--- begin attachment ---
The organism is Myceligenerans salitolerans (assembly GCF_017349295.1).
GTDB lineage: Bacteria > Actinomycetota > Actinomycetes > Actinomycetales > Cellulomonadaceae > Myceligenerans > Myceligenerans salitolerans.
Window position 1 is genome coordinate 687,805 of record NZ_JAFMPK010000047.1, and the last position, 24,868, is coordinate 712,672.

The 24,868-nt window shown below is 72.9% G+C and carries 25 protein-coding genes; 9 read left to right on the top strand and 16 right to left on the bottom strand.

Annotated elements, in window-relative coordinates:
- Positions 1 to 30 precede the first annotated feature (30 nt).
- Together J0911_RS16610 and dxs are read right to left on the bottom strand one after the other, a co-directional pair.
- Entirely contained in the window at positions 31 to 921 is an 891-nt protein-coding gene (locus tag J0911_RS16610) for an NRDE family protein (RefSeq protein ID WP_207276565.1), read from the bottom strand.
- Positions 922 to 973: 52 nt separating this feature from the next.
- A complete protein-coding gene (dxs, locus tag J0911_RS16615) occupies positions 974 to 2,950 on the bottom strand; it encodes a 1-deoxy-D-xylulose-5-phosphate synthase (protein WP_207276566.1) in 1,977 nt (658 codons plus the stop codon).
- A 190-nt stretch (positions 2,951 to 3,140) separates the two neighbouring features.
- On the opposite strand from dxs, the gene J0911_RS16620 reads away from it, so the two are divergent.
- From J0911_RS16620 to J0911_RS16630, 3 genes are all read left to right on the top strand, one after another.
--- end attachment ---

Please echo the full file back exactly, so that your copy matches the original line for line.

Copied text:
The organism is Myceligenerans salitolerans (assembly GCF_017349295.1).
GTDB lineage: Bacteria > Actinomycetota > Actinomycetes > Actinomycetales > Cellulomonadaceae > Myceligenerans > Myceligenerans salitolerans.
Window position 1 is genome coordinate 687,805 of record NZ_JAFMPK010000047.1, and the last position, 24,868, is coordinate 712,672.

The 24,868-nt window shown below is 72.9% G+C and carries 25 protein-coding genes; 9 read left to right on the top strand and 16 right to left on the bottom strand.

Annotated elements, in window-relative coordinates:
- Positions 1 to 30 precede the first annotated feature (30 nt).
- Together J0911_RS16610 and dxs are read right to left on the bottom strand one after the other, a co-directional pair.
- Entirely contained in the window at positions 31 to 921 is an 891-nt protein-coding gene (locus tag J0911_RS16610) for an NRDE family protein (RefSeq protein ID WP_207276565.1), read from the bottom strand.
- Positions 922 to 973: 52 nt separating this feature from the next.
- A complete protein-coding gene (dxs, locus tag J0911_RS16615) occupies positions 974 to 2,950 on the bottom strand; it encodes a 1-deoxy-D-xylulose-5-phosphate synthase (protein WP_207276566.1) in 1,977 nt (658 codons plus the stop codon).
- A 190-nt stretch (positions 2,951 to 3,140) separates the two neighbouring features.
- On the opposite strand from dxs, the gene J0911_RS16620 reads away from it, so the two are divergent.
- From J0911_RS16620 to J0911_RS16630, 3 genes are all read left to right on the top strand, one after another.